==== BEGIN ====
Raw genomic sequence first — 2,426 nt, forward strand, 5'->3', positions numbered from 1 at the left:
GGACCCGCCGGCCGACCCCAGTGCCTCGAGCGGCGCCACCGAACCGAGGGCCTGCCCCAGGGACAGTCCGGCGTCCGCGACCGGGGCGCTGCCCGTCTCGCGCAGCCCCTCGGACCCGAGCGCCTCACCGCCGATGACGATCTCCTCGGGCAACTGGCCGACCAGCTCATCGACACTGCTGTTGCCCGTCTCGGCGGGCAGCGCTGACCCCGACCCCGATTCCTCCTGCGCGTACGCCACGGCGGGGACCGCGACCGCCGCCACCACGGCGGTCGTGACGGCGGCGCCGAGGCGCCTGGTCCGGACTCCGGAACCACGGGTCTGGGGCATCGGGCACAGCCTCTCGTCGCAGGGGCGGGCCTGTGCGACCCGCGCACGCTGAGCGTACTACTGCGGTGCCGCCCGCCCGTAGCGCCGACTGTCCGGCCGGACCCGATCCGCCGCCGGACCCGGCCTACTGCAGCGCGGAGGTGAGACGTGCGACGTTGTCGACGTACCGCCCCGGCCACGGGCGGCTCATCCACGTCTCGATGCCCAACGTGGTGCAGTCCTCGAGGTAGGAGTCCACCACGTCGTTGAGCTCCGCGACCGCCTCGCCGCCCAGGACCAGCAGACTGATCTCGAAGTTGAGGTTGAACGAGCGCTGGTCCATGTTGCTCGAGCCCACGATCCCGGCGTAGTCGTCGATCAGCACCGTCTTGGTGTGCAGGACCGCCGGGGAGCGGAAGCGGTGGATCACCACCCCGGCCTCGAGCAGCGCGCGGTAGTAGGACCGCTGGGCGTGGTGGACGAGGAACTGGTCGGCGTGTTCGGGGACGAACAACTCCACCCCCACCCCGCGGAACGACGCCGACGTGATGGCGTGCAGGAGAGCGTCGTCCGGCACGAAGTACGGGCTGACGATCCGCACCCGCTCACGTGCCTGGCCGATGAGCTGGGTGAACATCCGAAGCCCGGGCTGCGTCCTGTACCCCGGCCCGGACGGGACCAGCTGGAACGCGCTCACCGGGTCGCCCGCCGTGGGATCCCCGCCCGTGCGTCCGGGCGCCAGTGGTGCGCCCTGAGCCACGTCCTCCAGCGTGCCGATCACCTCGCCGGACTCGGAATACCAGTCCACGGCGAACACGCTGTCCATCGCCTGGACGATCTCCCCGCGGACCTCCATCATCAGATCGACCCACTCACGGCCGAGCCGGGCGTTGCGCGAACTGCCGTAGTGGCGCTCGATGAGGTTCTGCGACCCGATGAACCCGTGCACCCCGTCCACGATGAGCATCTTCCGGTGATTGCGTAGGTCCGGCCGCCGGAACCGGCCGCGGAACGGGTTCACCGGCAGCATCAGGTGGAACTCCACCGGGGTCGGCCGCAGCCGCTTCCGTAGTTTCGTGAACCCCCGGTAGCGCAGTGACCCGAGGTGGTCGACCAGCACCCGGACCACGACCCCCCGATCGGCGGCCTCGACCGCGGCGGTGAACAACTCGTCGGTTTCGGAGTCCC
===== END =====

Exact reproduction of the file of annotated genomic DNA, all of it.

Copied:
Raw genomic sequence first — 2,426 nt, forward strand, 5'->3', positions numbered from 1 at the left:
GGACCCGCCGGCCGACCCCAGTGCCTCGAGCGGCGCCACCGAACCGAGGGCCTGCCCCAGGGACAGTCCGGCGTCCGCGACCGGGGCGCTGCCCGTCTCGCGCAGCCCCTCGGACCCGAGCGCCTCACCGCCGATGACGATCTCCTCGGGCAACTGGCCGACCAGCTCATCGACACTGCTGTTGCCCGTCTCGGCGGGCAGCGCTGACCCCGACCCCGATTCCTCCTGCGCGTACGCCACGGCGGGGACCGCGACCGCCGCCACCACGGCGGTCGTGACGGCGGCGCCGAGGCGCCTGGTCCGGACTCCGGAACCACGGGTCTGGGGCATCGGGCACAGCCTCTCGTCGCAGGGGCGGGCCTGTGCGACCCGCGCACGCTGAGCGTACTACTGCGGTGCCGCCCGCCCGTAGCGCCGACTGTCCGGCCGGACCCGATCCGCCGCCGGACCCGGCCTACTGCAGCGCGGAGGTGAGACGTGCGACGTTGTCGACGTACCGCCCCGGCCACGGGCGGCTCATCCACGTCTCGATGCCCAACGTGGTGCAGTCCTCGAGGTAGGAGTCCACCACGTCGTTGAGCTCCGCGACCGCCTCGCCGCCCAGGACCAGCAGACTGATCTCGAAGTTGAGGTTGAACGAGCGCTGGTCCATGTTGCTCGAGCCCACGATCCCGGCGTAGTCGTCGATCAGCACCGTCTTGGTGTGCAGGACCGCCGGGGAGCGGAAGCGGTGGATCACCACCCCGGCCTCGAGCAGCGCGCGGTAGTAGGACCGCTGGGCGTGGTGGACGAGGAACTGGTCGGCGTGTTCGGGGACGAACAACTCCACCCCCACCCCGCGGAACGACGCCGACGTGATGGCGTGCAGGAGAGCGTCGTCCGGCACGAAGTACGGGCTGACGATCCGCACCCGCTCACGTGCCTGGCCGATGAGCTGGGTGAACATCCGAAGCCCGGGCTGCGTCCTGTACCCCGGCCCGGACGGGACCAGCTGGAACGCGCTCACCGGGTCGCCCGCCGTGGGATCCCCGCCCGTGCGTCCGGGCGCCAGTGGTGCGCCCTGAGCCACGTCCTCCAGCGTGCCGATCACCTCGCCGGACTCGGAATACCAGTCCACGGCGAACACGCTGTCCATCGCCTGGACGATCTCCCCGCGGACCTCCATCATCAGATCGACCCACTCACGGCCGAGCCGGGCGTTGCGCGAACTGCCGTAGTGGCGCTCGATGAGGTTCTGCGACCCGATGAACCCGTGCACCCCGTCCACGATGAGCATCTTCCGGTGATTGCGTAGGTCCGGCCGCCGGAACCGGCCGCGGAACGGGTTCACCGGCAGCATCAGGTGGAACTCCACCGGGGTCGGCCGCAGCCGCTTCCGTAGTTTCGTGAACCCCCGGTAGCGCAGTGACCCGAGGTGGTCGACCAGCACCCGGACCACGACCCCCCGATCGGCGGCCTCGACCGCGGCGGTGAACAACTCGTCGGTTTCGGAGTCCC